Wednesday, December 2, 2015

Tom Kvilhaug Interview

“Tom is a man of lists, if he writes it down, it will get done.  One of the most accomplished and qualified dudes I've ever befriended.  Unalike anyone else within the confines of our community, Tom makes time for most everything.  Mr. Activity man Tom Kvilhaug, always scootin' to the next destination.”  -Issac Miller

Tom is one of the most notable contemporary riders, with an unquestionable amount of power and skill, his most recent part in Tilt 2 is one of the most face melting and talked about parts to date.  Tom is an extremely well rounded rider, as well as a well rounded human being.  His outlook and attitude are extremely unique, refreshing, and most of all, genuine.  There is nothing about this dude that I have found to be falsified, or worrisome of other people’s opinions.  His interest and knowledge in design also allows him to contribute to the brand he rides for in ways most riders cannot.  Tom has already contributed a vast amount to the scene before even finishing college, and has an extremely bright future ahead of him in scootering and whatever else he has his mind set to.  I’m very lucky to be in the position to interview Tom, and I think the community is fortunate to have him.
Tom, Jordan Jasa, and Josh Smukal chowing on some pizza in Detroit.

Parrish is in orange and Tom is in white 

So, what have you been up to since you finished filming your part for Tilt 2?  Do you find yourself in any different habits while you were working on that part compared to being done with it?
Just routine stuff really, I’m living out in Denver going to school for Industrial Design. I am in school a lot, I probably spend about 8-10 hours a day at school, lately it's been more like 14 because I’m finishing up some big semester projects.
Most the time I have outside of school I spend riding and filming with the CoCrew, I am not sure what any of us, besides Ian, are filming for at the moment, but you can never have enough footage. I also always have some side project going, right now its lamps. Filming now is definitely a bit more relaxed. I’m not stressing out about getting certain tricks or meeting any deadlines, probably just because I don't have a specific video I am filming for. That will probably change soon because we just got a new VX out in Colorado.

BS lipslide out in Dallas, TX from Tilt 2

What got you into Industrial Design?  Has anything you've been introduced to through your studies crossed paths with scootering?
Ever since I was a kid, I have always just built stuff, so that's what I wanted to do as an adult. Industrial design is a field where I can make things with my hands and create good products on a larger scale. I could talk about design for days; it was the obvious choice for me.
It absolutely crosses paths with scootering. Besides just doing work for Tilt and at home on parts, I am also just always looking at parts and critiquing their form, material, finish, etc. In a way though I think scootering is a bit boring as far as design goes, because of how standardized parts are, you can't freely create beautiful, innovative, and useful things when you have so many constraints to work around.
So in the same respect, where do you feel riding a scooter allows for expression, and where does it possibly encroach upon that?
I am always going to stand by my belief that scootering is some sort of sport or hobby, I do not consider it art, especially in the highly commercialized state it is currently in. But I do think every aspect of scootering is expressive, from the tricks you do, the locations you ride, how you choose to illustrate these things to the public, it's all a means of self expression. No one forces you to do anything, so whether you are just expressing that you think tailwhips are fun by doing 10 of them at a time, or trying to express something else by riding in a different way, you're expressing some sort of emotion.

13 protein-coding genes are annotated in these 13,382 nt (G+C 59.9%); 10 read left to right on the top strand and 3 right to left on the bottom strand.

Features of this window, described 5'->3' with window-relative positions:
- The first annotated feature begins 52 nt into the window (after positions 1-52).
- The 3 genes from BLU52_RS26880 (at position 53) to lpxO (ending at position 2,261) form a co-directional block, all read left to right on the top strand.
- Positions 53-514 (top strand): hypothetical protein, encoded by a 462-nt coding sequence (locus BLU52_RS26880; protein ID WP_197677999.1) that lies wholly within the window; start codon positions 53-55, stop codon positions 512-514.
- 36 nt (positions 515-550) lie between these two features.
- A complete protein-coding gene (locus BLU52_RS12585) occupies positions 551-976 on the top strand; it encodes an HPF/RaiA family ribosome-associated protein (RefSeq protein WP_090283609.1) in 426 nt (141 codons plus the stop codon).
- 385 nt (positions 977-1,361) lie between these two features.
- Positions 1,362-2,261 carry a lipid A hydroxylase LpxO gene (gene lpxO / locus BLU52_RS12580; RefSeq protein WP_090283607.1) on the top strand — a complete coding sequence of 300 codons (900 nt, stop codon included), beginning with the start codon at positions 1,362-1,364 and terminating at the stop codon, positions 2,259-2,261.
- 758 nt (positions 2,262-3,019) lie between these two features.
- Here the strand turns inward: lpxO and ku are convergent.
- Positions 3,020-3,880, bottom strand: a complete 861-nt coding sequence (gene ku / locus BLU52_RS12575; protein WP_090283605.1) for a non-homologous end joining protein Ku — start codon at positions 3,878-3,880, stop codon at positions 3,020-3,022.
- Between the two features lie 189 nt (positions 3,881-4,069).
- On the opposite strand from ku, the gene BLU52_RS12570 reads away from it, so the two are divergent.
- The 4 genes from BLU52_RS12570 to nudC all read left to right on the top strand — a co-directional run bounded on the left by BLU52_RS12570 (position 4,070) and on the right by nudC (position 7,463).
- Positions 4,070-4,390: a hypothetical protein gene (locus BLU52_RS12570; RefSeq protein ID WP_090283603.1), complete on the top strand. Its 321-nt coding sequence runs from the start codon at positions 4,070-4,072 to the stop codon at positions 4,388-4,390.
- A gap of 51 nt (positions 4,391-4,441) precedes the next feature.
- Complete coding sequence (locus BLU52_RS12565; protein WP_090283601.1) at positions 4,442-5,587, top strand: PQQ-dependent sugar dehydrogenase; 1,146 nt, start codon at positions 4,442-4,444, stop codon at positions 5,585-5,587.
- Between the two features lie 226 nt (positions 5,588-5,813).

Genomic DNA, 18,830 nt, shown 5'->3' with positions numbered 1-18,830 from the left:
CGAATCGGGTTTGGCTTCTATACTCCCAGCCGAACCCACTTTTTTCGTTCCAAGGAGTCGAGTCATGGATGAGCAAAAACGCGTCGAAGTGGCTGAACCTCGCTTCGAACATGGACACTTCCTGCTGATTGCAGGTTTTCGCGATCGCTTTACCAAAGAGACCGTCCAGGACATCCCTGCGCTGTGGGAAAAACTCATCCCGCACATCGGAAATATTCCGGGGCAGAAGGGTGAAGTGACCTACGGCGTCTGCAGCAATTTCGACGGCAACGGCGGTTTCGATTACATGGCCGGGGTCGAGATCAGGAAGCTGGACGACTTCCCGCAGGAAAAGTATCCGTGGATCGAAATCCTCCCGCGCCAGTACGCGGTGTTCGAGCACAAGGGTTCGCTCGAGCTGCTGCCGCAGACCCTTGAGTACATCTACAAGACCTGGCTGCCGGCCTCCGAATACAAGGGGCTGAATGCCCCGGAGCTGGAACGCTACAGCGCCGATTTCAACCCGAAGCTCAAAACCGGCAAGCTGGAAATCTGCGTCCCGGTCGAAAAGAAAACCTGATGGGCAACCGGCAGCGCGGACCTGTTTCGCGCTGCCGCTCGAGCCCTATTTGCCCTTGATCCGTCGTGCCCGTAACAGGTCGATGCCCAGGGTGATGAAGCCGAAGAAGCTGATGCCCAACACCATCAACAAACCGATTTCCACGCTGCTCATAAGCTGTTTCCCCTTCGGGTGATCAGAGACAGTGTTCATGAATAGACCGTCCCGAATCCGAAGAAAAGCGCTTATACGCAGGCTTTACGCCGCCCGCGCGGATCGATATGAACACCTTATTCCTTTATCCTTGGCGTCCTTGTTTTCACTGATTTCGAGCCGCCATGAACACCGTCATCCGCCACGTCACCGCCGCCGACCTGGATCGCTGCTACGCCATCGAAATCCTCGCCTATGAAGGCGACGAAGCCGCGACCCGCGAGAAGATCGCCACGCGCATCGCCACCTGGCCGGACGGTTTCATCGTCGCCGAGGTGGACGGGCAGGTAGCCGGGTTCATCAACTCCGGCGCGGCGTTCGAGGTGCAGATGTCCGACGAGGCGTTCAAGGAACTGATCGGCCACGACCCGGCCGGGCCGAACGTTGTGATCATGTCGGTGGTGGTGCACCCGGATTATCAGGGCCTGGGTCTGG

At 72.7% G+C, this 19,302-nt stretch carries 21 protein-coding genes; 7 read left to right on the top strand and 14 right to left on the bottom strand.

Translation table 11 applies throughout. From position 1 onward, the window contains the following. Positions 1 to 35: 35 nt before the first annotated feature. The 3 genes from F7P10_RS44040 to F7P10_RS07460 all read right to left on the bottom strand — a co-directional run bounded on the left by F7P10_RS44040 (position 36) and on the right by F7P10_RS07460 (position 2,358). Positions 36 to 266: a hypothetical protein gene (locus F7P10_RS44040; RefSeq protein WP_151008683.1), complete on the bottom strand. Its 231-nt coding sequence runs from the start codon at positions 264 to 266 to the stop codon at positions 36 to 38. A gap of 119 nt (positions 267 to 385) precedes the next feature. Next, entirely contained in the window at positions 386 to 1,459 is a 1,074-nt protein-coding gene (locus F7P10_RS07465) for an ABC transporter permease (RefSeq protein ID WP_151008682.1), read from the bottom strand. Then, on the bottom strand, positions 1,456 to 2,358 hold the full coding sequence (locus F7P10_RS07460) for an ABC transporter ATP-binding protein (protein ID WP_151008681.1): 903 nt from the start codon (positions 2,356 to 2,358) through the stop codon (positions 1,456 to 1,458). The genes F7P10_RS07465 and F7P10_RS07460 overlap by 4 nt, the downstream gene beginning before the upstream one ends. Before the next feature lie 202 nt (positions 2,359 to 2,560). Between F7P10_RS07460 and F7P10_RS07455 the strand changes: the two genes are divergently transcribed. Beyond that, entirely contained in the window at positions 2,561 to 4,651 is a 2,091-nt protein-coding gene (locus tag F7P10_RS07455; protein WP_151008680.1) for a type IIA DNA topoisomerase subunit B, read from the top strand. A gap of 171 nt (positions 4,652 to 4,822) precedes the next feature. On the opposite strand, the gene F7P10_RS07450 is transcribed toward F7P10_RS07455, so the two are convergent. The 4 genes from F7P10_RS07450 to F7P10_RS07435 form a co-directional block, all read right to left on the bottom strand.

We are all expressing our emotions {or maybe something else?} which are a product of our unique experiences as  humans.  Are there any unique inspirations you have in your riding, which had great influence on your style now?  Do you have any goal, possibly for others to feel a certain way about the end result, or is scootering more a zen thing about personal accomplishment for you?
Of course I am influenced and inspired by the guys I ride with on a daily basis, and everyone who is doing crazy tricks, but really I think there is just this sense of focus and solitude you get when riding that is really hard to describe. I love going out and pushing myself to learn new tricks and keep up with the sport as it progresses, but I think there is this point after you have ridden long enough where you really gain full control of your scooter; I am not sure when it is, no one gives you a plaque or medal, it's different for everybody. Once you get there, you can really control and manipulate your scooter, and the way you ride it, in extremely unique ways, and to me that's what its all about.  
I think that’s where style comes in, like where you can actively control all your mannerisms, but your style is that one way you ride where nothing you do can be wrong in a sense, ya' know?
Yes!  You know it when you see it, but it's hard to describe, it's really the appearance of total composure. The scooter becomes an extension of your body, the riding just flows out.
What situations do you feel are most conducive to you being able to produce the best clips, or be flowing in that way you just described? 
For some reason, I seem to always be able to get a lot of footage on trips. At least on Tilt trips, I feel like we do not really have any responsibilities other than riding, and I think that is really beneficial. I feel like there is a bit less pressure when you haven't seen a spot before, or called out a trick; so you don't just have to crank out a trick right away, you can kinda feel things out and really construct a clip that fits the spot. I think just showing up at a spot on trips, and not having to worry about driving, or even knowing where you are, that lets you really look at a spot and decide how to ride it how you want.

Tom throwing a fingerwhip in
Cleveland, while the team chills
 in the background and Smukal's
camera lurks overhead.